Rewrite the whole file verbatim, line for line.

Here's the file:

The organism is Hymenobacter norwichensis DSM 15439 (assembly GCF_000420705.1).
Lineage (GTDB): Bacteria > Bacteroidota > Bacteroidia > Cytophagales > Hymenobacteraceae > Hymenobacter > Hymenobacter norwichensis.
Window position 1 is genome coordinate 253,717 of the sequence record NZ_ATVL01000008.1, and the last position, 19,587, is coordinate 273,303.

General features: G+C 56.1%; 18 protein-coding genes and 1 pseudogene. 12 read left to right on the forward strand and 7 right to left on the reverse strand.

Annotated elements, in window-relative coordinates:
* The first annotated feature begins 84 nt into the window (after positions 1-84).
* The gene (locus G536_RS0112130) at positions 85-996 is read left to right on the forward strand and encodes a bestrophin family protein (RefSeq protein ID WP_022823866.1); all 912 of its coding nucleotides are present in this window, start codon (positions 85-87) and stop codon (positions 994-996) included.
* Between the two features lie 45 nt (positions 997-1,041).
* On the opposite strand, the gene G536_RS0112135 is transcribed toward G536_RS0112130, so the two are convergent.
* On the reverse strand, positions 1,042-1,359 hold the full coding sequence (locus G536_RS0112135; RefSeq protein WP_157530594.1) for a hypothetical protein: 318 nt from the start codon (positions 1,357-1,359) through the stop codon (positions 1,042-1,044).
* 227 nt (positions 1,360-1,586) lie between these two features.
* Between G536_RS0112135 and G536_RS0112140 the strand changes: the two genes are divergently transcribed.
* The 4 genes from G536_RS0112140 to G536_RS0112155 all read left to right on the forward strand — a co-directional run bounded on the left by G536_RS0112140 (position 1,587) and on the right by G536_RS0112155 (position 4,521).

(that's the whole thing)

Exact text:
The organism is Hymenobacter norwichensis DSM 15439 (assembly GCF_000420705.1).
Lineage (GTDB): Bacteria > Bacteroidota > Bacteroidia > Cytophagales > Hymenobacteraceae > Hymenobacter > Hymenobacter norwichensis.
Window position 1 is genome coordinate 253,717 of the sequence record NZ_ATVL01000008.1, and the last position, 19,587, is coordinate 273,303.

General features: G+C 56.1%; 18 protein-coding genes and 1 pseudogene. 12 read left to right on the forward strand and 7 right to left on the reverse strand.

Annotated elements, in window-relative coordinates:
* The first annotated feature begins 84 nt into the window (after positions 1-84).
* The gene (locus G536_RS0112130) at positions 85-996 is read left to right on the forward strand and encodes a bestrophin family protein (RefSeq protein ID WP_022823866.1); all 912 of its coding nucleotides are present in this window, start codon (positions 85-87) and stop codon (positions 994-996) included.
* Between the two features lie 45 nt (positions 997-1,041).
* On the opposite strand, the gene G536_RS0112135 is transcribed toward G536_RS0112130, so the two are convergent.
* On the reverse strand, positions 1,042-1,359 hold the full coding sequence (locus G536_RS0112135; RefSeq protein WP_157530594.1) for a hypothetical protein: 318 nt from the start codon (positions 1,357-1,359) through the stop codon (positions 1,042-1,044).
* 227 nt (positions 1,360-1,586) lie between these two features.
* Between G536_RS0112135 and G536_RS0112140 the strand changes: the two genes are divergently transcribed.
* The 4 genes from G536_RS0112140 to G536_RS0112155 all read left to right on the forward strand — a co-directional run bounded on the left by G536_RS0112140 (position 1,587) and on the right by G536_RS0112155 (position 4,521).